Why We Crave Comfort Food

Last year's winter in NYC was like an abusive stepfather; every time you thought it was over he hit you with another full-on 5ft of snow. Thanks, "Dad."

During winter in New York, the sun goes down around 4 PM. That means you may often find yourself to work when it's barely light out and coming home in the dark. It's like being trapped in prison with no windows or in the movie Tron... Or in a prison with no windows and a TV that only plays Tron!

Vitamin D, which we get naturally from the sun and from food, regulates calcium and phosphate in the bloodstream, and helps us build strong bones. It also makes us happier and eases depression. Vitamin D deficiencies are common, and more so in the winter as we naturally spend less time soaking up the rays.

The point is that winter is brutal! It even has its own syndrome! No wonder our bodies crave comfort food during the time of year when you really want to experience taste, flavors and sensations from simply eating. Heavy, grounding, thick, dense, bitter; these things distract from Old Man Winter and make you feel happy.

Food is more than just nourishment for the body. We often fulfill cravings for other things that have been stored in our bodies in the form of muscle memory and are often activated by an experience related to food. Hot waffles on a Saturday, thick veggie chili on a cold evening...you get the point.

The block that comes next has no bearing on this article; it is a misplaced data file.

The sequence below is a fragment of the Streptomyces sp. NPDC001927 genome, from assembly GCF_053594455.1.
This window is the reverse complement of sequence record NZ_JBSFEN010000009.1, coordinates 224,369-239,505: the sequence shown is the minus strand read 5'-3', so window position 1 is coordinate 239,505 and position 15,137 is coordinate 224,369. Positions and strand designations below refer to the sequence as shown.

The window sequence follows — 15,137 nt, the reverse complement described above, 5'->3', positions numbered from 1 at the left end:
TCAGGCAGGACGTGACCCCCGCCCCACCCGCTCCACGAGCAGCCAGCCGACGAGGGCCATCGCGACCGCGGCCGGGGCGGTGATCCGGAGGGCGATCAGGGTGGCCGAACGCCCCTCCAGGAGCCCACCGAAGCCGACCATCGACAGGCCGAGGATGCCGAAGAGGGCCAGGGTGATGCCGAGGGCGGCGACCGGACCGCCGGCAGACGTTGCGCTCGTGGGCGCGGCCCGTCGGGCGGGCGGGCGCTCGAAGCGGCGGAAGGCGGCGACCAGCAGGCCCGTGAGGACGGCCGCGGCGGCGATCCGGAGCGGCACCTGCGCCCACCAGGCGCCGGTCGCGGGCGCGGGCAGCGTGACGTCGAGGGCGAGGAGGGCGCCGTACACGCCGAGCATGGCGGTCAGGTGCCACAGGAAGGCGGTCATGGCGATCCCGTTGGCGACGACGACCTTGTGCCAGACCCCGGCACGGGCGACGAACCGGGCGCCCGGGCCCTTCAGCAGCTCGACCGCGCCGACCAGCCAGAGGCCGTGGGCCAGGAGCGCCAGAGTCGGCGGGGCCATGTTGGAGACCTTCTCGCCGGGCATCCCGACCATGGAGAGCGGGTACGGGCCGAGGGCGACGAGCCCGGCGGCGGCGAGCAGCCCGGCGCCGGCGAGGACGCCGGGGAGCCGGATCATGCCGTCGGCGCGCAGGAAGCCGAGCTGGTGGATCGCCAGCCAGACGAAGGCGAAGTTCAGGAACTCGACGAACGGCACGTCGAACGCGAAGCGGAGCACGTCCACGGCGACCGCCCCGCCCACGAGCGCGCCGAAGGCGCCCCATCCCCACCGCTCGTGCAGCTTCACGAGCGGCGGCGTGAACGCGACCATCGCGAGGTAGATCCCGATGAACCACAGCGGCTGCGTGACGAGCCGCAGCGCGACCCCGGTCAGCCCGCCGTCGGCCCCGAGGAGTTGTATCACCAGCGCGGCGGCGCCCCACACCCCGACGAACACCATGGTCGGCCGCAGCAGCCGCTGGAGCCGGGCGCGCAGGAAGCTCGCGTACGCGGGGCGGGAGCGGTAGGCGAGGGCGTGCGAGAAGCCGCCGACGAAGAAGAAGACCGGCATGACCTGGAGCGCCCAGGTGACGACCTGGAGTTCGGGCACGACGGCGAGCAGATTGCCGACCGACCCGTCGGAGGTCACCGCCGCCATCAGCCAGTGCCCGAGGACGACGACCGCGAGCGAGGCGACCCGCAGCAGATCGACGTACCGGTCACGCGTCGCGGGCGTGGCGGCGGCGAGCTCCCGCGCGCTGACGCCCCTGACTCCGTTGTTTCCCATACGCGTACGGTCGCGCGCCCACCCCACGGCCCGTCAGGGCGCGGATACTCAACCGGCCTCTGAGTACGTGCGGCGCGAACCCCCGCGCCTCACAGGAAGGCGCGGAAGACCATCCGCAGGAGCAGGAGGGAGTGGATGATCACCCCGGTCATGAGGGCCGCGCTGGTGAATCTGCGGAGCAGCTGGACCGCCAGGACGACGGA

The chemical connections between our brains and bodies are known as neurotransmitters. There are two neurotransmitters responsible for the majority of our moods. Excitatory neurotransmitters stimulate our bodies and minds, while inhibitory neurotransmitters calm them back down.

Wait wait, what does this medical jargon have to do with food? Well certain food releases the chemicals that trigger these neurotransmitters, mainly endorphins and serotonin—chemicals that make us feel good. These foods are often our comfort foods (hello, chocolate), and as a result, we crave them because we want the blissed out feeling we associate with them.

Some Eastern philosophies say that our natural state is bliss and eternal happiness. It's good to know you can eat your way to bliss three times a day.